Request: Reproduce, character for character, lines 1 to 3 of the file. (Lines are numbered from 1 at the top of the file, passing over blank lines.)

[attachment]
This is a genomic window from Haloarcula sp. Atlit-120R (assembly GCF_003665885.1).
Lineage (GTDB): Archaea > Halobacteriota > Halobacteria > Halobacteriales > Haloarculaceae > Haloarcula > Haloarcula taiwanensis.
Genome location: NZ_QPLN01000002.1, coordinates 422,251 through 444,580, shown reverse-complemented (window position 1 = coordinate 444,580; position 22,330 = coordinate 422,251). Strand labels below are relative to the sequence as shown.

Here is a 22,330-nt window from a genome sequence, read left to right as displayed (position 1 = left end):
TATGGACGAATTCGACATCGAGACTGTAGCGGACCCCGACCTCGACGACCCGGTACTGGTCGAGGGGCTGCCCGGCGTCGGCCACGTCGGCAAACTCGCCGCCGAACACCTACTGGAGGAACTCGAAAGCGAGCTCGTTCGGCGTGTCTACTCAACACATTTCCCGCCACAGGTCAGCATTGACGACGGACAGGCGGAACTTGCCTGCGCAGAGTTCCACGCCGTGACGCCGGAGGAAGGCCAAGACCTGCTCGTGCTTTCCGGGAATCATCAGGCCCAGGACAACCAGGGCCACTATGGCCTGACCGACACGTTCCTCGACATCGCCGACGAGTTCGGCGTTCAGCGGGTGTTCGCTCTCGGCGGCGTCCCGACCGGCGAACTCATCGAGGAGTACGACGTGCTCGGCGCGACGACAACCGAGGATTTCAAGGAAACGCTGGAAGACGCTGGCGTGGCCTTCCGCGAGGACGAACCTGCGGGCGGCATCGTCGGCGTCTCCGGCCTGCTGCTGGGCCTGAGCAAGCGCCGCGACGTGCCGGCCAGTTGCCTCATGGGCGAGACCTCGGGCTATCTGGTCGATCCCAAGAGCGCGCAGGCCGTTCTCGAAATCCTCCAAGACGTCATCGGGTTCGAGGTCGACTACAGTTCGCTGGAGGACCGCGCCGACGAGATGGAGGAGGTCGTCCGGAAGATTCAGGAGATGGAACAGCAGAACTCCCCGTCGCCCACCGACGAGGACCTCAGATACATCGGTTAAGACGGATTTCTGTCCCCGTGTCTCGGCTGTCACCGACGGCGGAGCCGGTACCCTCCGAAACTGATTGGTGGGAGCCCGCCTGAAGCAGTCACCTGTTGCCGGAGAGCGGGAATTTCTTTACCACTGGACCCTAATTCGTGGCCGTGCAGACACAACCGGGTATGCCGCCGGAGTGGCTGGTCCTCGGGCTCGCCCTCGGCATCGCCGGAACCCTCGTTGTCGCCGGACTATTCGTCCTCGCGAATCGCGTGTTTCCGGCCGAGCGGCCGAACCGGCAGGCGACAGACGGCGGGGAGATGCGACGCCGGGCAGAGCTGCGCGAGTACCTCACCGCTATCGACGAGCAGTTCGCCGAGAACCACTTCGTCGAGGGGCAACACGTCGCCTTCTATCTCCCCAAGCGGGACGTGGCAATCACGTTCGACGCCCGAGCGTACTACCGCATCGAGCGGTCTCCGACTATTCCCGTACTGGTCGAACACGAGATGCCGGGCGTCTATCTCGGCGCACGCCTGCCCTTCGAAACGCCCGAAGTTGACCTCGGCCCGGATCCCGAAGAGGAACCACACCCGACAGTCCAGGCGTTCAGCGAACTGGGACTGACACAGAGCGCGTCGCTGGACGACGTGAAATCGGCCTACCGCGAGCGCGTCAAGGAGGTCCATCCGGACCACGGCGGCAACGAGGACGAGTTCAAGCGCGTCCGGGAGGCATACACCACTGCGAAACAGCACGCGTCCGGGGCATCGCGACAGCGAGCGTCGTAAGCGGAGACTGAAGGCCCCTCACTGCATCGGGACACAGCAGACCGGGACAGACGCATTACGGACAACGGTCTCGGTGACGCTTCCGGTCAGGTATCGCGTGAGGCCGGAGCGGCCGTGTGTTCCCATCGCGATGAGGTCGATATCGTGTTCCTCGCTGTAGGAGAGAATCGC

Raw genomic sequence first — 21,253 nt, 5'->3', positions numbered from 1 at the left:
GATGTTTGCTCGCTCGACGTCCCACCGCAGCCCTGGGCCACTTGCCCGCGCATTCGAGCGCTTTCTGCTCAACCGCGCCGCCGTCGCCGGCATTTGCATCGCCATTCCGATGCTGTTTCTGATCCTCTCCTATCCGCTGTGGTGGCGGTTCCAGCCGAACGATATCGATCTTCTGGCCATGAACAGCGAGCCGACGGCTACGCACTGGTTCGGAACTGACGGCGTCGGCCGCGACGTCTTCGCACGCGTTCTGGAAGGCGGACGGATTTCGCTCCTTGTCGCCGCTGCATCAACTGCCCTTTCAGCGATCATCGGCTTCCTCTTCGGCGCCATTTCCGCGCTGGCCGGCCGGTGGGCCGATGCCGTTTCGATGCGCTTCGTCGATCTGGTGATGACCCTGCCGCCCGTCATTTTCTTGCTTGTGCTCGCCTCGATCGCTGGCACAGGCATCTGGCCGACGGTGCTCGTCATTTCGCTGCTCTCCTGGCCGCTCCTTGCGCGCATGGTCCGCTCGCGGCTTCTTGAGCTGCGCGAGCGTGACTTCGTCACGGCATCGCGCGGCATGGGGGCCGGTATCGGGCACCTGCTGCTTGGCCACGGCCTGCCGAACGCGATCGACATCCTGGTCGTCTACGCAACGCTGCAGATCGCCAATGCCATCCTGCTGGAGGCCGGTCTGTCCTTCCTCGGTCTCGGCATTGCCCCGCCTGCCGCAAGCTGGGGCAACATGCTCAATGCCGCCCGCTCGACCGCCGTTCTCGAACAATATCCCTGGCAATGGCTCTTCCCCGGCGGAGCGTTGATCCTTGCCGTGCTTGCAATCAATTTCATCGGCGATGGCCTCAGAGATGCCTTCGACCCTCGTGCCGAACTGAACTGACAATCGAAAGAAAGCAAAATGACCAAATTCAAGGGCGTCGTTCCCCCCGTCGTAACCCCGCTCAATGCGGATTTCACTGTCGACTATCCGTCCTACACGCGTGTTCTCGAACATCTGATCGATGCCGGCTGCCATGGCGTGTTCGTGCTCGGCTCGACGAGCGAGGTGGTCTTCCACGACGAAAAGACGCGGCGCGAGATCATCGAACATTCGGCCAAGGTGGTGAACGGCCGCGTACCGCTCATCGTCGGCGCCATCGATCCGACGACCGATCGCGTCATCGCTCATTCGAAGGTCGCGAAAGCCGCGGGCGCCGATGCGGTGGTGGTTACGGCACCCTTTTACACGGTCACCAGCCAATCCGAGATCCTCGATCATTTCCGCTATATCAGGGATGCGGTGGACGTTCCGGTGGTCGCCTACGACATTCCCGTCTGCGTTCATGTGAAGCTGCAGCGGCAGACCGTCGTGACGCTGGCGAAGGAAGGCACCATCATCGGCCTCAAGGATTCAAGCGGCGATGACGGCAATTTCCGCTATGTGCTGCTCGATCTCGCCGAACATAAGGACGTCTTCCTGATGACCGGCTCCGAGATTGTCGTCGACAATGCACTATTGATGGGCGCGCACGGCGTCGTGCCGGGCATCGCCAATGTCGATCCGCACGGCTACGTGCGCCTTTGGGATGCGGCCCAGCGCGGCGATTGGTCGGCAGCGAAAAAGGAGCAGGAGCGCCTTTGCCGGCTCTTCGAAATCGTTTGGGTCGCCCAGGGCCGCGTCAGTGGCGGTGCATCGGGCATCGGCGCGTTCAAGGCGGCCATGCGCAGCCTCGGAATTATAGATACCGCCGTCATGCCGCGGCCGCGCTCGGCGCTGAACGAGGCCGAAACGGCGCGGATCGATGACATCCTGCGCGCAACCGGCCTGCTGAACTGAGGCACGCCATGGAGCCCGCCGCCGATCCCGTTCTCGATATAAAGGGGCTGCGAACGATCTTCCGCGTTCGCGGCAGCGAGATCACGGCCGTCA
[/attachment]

This is a genomic window from Haloarcula sp. Atlit-120R (assembly GCF_003665885.1).
Lineage (GTDB): Archaea > Halobacteriota > Halobacteria > Halobacteriales > Haloarculaceae > Haloarcula > Haloarcula taiwanensis.
Genome location: NZ_QPLN01000002.1, coordinates 422,251 through 444,580, shown reverse-complemented (window position 1 = coordinate 444,580; position 22,330 = coordinate 422,251). Strand labels below are relative to the sequence as shown.